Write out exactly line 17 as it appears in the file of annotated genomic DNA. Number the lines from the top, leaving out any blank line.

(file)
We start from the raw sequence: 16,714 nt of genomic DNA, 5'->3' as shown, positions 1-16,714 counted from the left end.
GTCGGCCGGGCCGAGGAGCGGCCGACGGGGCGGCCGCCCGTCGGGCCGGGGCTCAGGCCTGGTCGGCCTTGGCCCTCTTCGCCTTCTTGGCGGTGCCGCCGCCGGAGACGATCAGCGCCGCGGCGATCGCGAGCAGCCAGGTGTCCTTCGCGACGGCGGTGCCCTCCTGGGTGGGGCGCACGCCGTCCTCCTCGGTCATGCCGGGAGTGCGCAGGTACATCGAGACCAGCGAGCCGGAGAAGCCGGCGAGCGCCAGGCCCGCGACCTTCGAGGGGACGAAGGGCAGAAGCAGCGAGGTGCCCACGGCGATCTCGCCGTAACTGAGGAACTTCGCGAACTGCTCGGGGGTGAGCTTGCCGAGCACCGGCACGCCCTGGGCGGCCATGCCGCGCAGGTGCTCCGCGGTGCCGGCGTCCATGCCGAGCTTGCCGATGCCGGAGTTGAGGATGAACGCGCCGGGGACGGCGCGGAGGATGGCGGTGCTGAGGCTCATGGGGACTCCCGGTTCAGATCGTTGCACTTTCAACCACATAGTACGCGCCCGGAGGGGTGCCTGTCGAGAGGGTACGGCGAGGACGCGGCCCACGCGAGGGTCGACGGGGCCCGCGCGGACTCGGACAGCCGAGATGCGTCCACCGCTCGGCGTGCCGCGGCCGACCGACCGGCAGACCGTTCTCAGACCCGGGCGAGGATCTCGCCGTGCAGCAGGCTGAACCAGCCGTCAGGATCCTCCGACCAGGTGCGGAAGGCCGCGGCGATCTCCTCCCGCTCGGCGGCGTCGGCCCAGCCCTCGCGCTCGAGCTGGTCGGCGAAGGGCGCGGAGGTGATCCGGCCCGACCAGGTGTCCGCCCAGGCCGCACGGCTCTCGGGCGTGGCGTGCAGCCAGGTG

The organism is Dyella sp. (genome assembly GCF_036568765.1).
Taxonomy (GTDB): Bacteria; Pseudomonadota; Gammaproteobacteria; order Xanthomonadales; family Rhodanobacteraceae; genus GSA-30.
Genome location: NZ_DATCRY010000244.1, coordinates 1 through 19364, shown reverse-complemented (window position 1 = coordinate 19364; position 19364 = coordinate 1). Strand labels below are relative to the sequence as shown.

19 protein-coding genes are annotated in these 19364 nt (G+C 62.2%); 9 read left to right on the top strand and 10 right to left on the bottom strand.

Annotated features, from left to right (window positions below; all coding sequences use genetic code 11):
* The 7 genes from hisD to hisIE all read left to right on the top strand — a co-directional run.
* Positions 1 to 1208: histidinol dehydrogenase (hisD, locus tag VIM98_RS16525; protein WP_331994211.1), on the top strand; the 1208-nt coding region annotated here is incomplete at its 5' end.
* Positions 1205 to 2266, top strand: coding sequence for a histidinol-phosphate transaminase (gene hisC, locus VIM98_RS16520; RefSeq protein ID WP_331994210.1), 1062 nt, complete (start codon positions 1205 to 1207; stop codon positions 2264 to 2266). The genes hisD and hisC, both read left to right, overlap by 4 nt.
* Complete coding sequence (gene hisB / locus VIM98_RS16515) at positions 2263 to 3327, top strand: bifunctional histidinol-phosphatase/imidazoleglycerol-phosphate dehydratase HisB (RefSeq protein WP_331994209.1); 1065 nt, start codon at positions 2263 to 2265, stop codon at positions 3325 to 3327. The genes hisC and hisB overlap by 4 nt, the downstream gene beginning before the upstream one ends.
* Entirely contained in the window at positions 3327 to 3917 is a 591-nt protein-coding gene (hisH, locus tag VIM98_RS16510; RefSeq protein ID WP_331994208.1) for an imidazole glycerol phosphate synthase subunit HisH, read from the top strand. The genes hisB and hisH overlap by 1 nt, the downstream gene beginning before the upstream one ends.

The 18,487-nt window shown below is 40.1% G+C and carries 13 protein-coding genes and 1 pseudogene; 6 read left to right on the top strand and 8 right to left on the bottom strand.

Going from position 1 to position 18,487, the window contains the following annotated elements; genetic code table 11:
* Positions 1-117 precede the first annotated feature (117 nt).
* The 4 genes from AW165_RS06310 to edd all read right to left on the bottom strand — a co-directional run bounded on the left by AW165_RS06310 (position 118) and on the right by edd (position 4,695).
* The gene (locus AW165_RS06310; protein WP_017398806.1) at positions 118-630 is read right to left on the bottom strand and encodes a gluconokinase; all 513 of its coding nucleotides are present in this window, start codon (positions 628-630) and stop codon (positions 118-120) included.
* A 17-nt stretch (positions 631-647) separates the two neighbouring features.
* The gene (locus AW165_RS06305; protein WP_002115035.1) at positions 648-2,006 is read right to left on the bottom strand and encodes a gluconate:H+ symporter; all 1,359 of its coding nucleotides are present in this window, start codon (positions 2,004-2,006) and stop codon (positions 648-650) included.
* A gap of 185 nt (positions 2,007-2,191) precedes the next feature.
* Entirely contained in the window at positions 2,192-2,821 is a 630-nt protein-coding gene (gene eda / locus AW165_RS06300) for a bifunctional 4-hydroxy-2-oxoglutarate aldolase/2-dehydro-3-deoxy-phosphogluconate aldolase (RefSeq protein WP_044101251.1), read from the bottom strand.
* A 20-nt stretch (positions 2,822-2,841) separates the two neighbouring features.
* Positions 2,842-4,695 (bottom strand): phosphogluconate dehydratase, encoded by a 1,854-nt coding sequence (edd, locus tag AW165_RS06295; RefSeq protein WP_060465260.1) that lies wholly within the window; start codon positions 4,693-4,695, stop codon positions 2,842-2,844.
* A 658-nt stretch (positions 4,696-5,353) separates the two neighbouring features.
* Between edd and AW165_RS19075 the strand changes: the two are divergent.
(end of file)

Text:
* The gene (locus AW165_RS06310; protein WP_017398806.1) at positions 118-630 is read right to left on the bottom strand and encodes a gluconokinase; all 513 of its coding nucleotides are present in this window, start codon (positions 628-630) and stop codon (positions 118-120) included.